HART, trying to manage public expectations, wanted to keep that target vague.

The top executive overseeing construction of Honolulu’s rail project was surprised to learn moments before last month’s annual State of the City address that Mayor Rick Blangiardi would declare the transit system’s first leg ready to ride in July.

“The split second before he came out, he said ‘July,’ and I gasped because we expected him to say ‘summer,’” Honolulu Authority for Rapid Transportation Executive Director Lori Kahikina said Monday on the Honolulu Star-Advertiser’s “Spotlight Hawaii” program. 

“But that’s OK – he put that stake in the ground. He is a dynamic leader and coach,” Kahikina said.

Kahikina further revealed that Blangiardi had told her two days prior to his March 14 speech that he actually wanted to declare the rail system would be ready to ride in a month.

Lori Kahikina HART rail
HART Executive Director Lori Kahikina briefs “Spotlight Hawaii” on the status of Honolulu rail. (Screenshot/Spotlight Hawaii)

“And we’re saying, no please – HART’s reputation. We don’t want to overpromise (and) underdeliver, so just say ‘summer,’” Kahikina recounted on Spotlight. “Just be a little bit vague … because this is a major infrastructure project. Anything can go wrong.”

Blangiardi reluctantly agreed to go with summer, she said. Kahikina then learned of the change right before he went on stage.

“We are ready for riders to embrace rail,” Blangiardi told an audience of local elected leaders and VIPs gathered at the city’s Mission Memorial Auditorium. “Our long-awaited rail system is scheduled to commence interim operations in July.”

Immediately following the speech, Kahikina said, she sent an agency-wide email out to HART staff saying they would meet the mayor’s July target.

“We’re not going to make a liar out of him, so let’s get this done,” Kahikina said, recounting the email to staff. “We’re going to hit that July deadline for mayor and the community.”

Kahikina shared that glimpse into how the city arrived at its latest, July target after the Spotlight hosts asked if she was confident the rail’s first 10 miles, from east Kapolei to Aloha Stadium, would be ready to ride by then.

A Moving Target

For years, city elected leaders and transportation officials have been anxious to launch partial service of Oahu’s elevated rail line.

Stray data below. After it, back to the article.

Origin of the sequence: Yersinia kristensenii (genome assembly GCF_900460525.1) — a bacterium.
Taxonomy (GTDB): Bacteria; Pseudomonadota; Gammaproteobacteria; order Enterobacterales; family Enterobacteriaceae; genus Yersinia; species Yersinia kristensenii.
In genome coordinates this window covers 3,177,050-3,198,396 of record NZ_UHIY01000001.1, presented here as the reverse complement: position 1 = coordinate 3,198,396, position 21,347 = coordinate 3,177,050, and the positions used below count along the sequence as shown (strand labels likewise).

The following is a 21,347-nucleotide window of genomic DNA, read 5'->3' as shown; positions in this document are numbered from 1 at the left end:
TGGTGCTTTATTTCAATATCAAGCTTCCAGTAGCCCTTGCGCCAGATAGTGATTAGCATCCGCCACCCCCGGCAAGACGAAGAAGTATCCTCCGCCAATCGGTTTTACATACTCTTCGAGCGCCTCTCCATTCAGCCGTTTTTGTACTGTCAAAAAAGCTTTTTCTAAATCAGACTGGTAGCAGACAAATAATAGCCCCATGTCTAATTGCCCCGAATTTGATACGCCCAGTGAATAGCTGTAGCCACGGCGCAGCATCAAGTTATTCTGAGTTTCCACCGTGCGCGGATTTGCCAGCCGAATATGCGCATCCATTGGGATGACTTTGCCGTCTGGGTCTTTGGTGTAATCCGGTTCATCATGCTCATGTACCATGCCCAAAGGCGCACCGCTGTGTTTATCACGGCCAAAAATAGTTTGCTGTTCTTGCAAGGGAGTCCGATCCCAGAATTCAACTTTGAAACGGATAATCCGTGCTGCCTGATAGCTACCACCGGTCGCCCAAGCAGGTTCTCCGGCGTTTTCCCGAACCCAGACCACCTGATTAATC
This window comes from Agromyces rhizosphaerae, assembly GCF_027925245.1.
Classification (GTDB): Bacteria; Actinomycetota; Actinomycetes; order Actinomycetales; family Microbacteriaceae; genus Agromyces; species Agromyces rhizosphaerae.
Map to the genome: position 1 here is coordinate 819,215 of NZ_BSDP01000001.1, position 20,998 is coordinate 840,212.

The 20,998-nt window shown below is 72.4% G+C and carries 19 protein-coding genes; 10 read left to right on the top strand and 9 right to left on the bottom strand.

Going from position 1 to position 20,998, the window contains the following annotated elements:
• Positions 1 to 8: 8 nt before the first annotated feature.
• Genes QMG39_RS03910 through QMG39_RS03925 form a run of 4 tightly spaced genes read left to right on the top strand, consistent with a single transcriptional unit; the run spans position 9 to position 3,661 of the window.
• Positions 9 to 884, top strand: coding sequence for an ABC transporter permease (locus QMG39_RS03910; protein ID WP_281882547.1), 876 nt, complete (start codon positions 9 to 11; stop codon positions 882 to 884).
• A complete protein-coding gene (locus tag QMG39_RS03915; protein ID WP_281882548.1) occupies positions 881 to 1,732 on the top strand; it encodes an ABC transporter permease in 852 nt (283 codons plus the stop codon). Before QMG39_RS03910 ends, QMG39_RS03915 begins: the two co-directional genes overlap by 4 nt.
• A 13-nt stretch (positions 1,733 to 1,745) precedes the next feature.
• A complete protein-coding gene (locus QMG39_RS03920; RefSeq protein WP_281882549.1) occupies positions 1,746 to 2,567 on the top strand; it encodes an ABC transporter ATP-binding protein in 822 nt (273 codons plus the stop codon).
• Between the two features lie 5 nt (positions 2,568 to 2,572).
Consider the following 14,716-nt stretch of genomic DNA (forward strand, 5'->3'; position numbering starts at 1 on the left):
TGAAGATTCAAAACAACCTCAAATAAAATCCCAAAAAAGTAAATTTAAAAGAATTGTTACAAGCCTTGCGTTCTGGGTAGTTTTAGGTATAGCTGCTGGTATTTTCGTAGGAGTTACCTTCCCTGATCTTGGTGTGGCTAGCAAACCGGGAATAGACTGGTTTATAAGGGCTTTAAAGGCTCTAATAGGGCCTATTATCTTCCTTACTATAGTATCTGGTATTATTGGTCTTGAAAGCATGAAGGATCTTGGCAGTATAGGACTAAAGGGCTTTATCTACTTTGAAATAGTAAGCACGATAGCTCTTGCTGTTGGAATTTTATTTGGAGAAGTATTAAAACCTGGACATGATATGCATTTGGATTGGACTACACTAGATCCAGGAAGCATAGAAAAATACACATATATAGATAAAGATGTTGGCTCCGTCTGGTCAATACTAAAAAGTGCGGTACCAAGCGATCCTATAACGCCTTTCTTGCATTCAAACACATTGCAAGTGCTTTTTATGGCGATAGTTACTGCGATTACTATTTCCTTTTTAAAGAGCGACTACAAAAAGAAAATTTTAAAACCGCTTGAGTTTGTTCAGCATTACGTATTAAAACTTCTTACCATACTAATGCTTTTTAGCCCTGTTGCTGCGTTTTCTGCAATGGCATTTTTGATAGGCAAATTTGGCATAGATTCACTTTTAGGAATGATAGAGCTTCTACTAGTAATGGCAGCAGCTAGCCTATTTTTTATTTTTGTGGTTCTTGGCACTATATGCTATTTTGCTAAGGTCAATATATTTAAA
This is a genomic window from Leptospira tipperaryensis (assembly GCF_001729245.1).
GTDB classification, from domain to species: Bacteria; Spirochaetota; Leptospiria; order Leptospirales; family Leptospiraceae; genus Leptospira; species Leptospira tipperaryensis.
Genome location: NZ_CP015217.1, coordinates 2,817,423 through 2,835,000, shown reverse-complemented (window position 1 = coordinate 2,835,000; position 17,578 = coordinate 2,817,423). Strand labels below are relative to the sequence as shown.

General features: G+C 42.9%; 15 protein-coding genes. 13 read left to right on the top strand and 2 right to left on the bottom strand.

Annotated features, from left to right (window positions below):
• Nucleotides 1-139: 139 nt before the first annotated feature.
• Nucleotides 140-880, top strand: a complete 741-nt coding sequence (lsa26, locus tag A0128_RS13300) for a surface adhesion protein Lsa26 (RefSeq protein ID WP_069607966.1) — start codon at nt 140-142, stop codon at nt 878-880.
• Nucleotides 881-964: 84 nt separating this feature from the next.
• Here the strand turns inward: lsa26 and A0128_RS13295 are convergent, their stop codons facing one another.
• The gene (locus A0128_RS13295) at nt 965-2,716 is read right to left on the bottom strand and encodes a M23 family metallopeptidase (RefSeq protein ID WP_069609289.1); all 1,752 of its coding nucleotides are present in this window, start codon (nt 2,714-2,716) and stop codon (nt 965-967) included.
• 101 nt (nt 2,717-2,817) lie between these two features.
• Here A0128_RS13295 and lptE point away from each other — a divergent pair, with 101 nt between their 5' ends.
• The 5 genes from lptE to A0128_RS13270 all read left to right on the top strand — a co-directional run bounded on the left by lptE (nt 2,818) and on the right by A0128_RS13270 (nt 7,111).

The move, they hope, will help improve public perception and spur interest in Hawaii’s largest-ever infrastructure project, whose price tag has more than doubled and whose completion date has been pushed back about a decade.

Honolulu Mayor Rick Blangiardi delivered his third State of the City address before a livestream by Hawaii News Now. (Screenshot/Hawaii News Now)

However, some critics – including some rail industry experts who’ve worked on the project – say the aggressive push to get rail’s first half open has led to some questionable construction decisions, including the methods that HART used to address problems with its track crossings and tolerances.

Nonetheless, Kahikina told “Spotlight Hawaii” on Monday that HART and Hitachi, the company that will operate rail for the city, have successfully completed the system’s critical trial-running phase. That phase included 144 test scenarios and a system demonstration that Hitachi finished weeks ahead of schedule, on April 2, according to Kahikina.

HART further expects to have all of the diagonal “shear” cracks causing concerns in the so-called “hammerhead piers” that line rail’s western half repaired by the end of May, Kahikina told Spotlight. 

HART officials have kept the public up to speed on those repairs, but they’ve offered few details into what might have caused the shear cracks in the first place.

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